Social skill: Predicting and respecting physical boundaries

First and foremost, people’s bodies are private and they have the right to control them. Wanting to touch someone does not entitle you to touch them.

Even if they are the same gender as you. Even if you have no sexual intent. Even if you feel really strongly that you need to be touched.

Even if they’ve accepted certain kinds of touch from you in the past. They are entitled to change their mind, and sometimes people do.

Do not pat someone’s head just because you think they are adorable, unless you have an existing relationship in which that is potentially appropriate *and* you know that person consents. Adorable humans are people with full rights to physical autonomy, but they’re often treated as though they’re doing something bad if they object to others touching them. Don’t be part of this problem.

Clothes someone is wearing (including hats), things they are carrying, jewelry, and anything similar to that are all part of personal space.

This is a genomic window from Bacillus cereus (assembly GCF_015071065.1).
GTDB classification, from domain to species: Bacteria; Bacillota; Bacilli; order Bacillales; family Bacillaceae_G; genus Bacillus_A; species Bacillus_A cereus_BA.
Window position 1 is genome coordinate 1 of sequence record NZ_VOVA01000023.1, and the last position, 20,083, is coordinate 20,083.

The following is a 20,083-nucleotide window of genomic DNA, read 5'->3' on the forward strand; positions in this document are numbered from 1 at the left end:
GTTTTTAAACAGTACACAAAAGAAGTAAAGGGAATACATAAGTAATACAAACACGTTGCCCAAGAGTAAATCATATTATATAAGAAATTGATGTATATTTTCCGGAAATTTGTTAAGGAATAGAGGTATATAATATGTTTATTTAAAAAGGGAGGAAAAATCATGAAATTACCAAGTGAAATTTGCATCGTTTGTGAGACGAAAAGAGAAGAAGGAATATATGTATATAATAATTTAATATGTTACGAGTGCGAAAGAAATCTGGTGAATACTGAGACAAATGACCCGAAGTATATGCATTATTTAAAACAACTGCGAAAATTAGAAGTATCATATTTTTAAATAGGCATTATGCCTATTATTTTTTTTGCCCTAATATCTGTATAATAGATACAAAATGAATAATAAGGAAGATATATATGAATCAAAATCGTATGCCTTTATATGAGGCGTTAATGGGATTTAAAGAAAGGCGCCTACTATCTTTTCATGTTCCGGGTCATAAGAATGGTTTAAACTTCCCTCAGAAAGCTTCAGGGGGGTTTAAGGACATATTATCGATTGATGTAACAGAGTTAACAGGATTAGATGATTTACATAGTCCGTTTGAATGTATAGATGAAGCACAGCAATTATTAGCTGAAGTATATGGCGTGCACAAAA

This *especially* applies to mobility equipment. Don’t touch someone’s wheelchair or other equipment without having been invited to do so, unless the situation is one in which grabbing someone’s body without explicit permission would be the right thing to do (for instance, pulling someone away from an oncoming train). This applies even if you are assisting someone and there is a legitimate reason touching their chair would be helpful – accepting help doesn’t mean someone gives up all bodily autonomy; ask first. Wheelchairs and other mobility devices are part of a person’s physical space.